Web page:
Normally I agree with Peggy Noonan. After all, she was one of the youngest, if not the youngest, speechwriters in the Reagan Administration.
I cannot agree with her on this issue. Her opinion piece in the Wall Street Journal, entitled, “America Needs the GOP, and It Needs Help” makes some very good points. Unfortunately, it’s based upon the flawed premise that there’s nothing wrong with our two-party system.
The two-party system is fundamentally flawed. Our nation needs a very serious change in our election process so as to promote FAR less emphasis on a candidate’s party and FAR more scrutiny of individual candidate education, experience and positions. In fact, being limited to voting strictly along party lines results in results usually far below optimal.
The major malfunction, however, rests in the people themselves. They find politics complicated enough and trust their party to find the best candidates, and THAT’S where they FAIL. If they would instead vet all candidates based upon education, experience and position on each political topic, they would make far more informed decisions and America would be far healthier.
To make matters worse, however, the two political parties are geared not to focus on the issues but rather, to oppose the other party. They, both parties favor candidates not for their education, experience and political positions, but rather, for the the candidate’s ability to strengthen the party as a whole.
Thus, not only does the system product sub-optimal results, but it harms the nation as a whole.
Here’s what would work far better, if only we could educate the masses to the rather high point where they would both understand and appreciate it.
The modified Delphi method is a group consensus strategy that systematically uses literature review, opinion of stakeholders and the judgment of experts within a field to reach agreement. Originally developed by the RAND Corporation in the 1950s, “The [Delphi] method entails a group of experts who anonymously reply to questionnaires and subsequently receive feedback in the form of a statistical representation of the “group response,” after which the process repeats itself. The goal is to reduce the range of responses and arrive at something closer to expert consensus. The Delphi Method has been widely adopted and is still in use today.” – Rand. (2021). Delphi Method. Retrieved from: https://www.rand.org/topics/delphi-method.html.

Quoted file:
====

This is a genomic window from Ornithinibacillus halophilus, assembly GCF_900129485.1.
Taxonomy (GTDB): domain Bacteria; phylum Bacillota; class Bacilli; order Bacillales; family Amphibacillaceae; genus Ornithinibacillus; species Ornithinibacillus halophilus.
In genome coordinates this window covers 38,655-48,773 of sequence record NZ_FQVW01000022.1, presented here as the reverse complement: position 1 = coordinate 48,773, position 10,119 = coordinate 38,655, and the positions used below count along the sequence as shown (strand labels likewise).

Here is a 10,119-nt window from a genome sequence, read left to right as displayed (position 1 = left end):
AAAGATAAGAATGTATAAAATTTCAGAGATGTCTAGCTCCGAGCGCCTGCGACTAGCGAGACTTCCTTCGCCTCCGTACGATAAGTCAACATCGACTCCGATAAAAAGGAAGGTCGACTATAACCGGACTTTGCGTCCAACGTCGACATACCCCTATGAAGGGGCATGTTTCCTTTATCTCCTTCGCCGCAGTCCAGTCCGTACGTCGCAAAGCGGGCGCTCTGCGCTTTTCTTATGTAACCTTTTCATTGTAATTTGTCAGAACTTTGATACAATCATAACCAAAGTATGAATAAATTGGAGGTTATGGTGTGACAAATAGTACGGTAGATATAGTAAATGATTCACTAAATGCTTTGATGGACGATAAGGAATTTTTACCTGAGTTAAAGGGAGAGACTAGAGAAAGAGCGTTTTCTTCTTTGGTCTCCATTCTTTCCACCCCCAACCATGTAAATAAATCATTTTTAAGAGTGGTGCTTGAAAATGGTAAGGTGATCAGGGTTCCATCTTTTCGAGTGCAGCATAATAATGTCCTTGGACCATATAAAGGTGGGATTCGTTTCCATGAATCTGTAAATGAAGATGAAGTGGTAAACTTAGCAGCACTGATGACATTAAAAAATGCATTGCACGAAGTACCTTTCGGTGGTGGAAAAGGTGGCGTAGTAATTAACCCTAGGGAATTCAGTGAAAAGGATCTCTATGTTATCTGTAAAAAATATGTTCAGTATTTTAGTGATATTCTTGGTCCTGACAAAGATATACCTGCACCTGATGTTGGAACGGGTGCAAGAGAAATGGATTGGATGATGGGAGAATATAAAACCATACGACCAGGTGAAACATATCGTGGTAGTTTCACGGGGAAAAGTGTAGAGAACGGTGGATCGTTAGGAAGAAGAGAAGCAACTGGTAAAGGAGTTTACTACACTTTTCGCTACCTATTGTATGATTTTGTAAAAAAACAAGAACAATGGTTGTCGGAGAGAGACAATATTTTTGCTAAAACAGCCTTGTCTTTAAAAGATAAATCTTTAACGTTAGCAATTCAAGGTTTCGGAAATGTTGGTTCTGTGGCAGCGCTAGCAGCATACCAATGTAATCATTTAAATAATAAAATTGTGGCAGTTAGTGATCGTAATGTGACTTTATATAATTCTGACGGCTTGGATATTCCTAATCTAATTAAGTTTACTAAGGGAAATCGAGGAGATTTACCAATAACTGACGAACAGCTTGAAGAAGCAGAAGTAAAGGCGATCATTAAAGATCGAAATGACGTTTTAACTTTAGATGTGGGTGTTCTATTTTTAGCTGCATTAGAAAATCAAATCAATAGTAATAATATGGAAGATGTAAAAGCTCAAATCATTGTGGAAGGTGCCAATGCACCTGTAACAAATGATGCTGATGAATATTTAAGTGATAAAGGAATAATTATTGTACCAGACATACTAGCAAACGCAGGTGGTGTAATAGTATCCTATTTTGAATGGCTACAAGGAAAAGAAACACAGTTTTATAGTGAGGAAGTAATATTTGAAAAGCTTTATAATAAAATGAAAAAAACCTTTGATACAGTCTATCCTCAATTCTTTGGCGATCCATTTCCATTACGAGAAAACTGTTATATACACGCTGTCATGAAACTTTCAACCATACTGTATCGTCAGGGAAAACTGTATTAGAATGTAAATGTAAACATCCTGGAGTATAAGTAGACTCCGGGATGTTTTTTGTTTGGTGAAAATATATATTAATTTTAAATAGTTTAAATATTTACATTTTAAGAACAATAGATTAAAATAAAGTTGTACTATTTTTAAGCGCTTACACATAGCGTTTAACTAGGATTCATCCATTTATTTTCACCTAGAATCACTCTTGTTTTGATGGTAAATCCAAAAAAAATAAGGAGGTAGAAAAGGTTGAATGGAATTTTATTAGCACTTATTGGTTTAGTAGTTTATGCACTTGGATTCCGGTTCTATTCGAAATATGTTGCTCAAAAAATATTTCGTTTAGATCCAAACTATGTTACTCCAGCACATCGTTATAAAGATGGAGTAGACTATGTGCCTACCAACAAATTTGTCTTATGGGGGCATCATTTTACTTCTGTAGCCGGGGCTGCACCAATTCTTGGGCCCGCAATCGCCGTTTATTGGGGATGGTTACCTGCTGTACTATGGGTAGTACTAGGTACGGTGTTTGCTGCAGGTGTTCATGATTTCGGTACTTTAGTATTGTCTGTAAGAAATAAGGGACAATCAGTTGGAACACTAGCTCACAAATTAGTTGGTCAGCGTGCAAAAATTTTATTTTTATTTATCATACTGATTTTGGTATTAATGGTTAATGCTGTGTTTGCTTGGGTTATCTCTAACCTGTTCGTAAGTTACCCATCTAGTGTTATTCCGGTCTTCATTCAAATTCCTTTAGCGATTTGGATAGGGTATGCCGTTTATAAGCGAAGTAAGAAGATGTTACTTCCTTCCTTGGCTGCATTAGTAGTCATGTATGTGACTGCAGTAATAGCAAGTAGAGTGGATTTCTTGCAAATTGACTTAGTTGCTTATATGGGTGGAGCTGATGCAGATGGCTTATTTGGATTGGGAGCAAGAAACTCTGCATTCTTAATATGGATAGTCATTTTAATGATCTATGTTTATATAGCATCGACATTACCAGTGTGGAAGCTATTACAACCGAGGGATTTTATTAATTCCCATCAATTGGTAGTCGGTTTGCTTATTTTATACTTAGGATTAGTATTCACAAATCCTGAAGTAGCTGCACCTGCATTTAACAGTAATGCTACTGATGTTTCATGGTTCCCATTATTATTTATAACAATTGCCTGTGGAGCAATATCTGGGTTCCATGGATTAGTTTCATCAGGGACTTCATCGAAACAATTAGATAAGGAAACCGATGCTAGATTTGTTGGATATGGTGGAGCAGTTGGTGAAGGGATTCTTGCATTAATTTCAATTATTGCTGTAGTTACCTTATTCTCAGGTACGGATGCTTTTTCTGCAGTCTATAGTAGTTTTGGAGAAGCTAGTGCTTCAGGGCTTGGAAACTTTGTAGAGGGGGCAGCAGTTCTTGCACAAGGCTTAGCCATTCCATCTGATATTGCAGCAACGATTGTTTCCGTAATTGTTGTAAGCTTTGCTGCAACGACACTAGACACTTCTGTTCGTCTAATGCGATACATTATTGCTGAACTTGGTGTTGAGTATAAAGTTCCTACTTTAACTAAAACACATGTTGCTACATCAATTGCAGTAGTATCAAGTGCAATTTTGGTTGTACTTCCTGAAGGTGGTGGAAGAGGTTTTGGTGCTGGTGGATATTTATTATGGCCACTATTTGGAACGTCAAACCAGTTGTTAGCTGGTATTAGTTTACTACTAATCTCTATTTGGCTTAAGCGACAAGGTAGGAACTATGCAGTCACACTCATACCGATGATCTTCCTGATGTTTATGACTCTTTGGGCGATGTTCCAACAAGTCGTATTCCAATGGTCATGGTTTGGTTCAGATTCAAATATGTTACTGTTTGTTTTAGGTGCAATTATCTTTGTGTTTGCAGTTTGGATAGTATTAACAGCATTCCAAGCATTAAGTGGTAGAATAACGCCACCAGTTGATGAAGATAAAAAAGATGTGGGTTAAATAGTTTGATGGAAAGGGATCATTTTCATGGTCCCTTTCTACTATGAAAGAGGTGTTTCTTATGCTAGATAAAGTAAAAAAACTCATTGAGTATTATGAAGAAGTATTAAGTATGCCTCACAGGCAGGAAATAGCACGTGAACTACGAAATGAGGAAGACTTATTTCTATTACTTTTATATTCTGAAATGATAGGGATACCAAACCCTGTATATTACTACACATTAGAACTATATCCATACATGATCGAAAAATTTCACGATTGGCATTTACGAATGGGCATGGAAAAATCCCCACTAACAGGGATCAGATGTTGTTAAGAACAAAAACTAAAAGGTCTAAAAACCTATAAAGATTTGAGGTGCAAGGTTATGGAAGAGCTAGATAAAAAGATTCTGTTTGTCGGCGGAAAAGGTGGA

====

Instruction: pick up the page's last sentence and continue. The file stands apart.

In a Modified Delphi approach, there would be no political parties at all. All candidates would engage with voters and their questions directly, and uncensored, on a random basis. They would be able to discuss the issues and see both the questions and responses of others as well as all discussions of the candidates, and even separate (and much shorter) panels where candidates would debate between themselves.
There would be no Chris Wallace moderating the responses, no specially selected questions, and no limit on the length of the responses. Candidates whose responses blather on would lose supporters. Those who responses are just plain wrong would lose supporters. Those whose responses are too short would lose supporters.
But those whose responses actually make good sense, are of an appropriate length, and well-worded would gain supporters.
Candidates would be graded directly by the voters at the polls.
In fact, our nation would literally save TRILLIONS of dollars, probably each year, if we got rid of our befuddled, wasteful and highly ineffectual political parties, and we’ve had the technology to go down this most impressive road for more than twenty years.
Sadly, this would require voters to be a whole hell of a lot smarter than they are, and I just don’t see that occurring in my lifetime. The vast majority of Americans are simply incapable of separating the chaff from the wheat in politics today, a fact heavily exploited by both political parties to the severe detriment of our nation as a whole.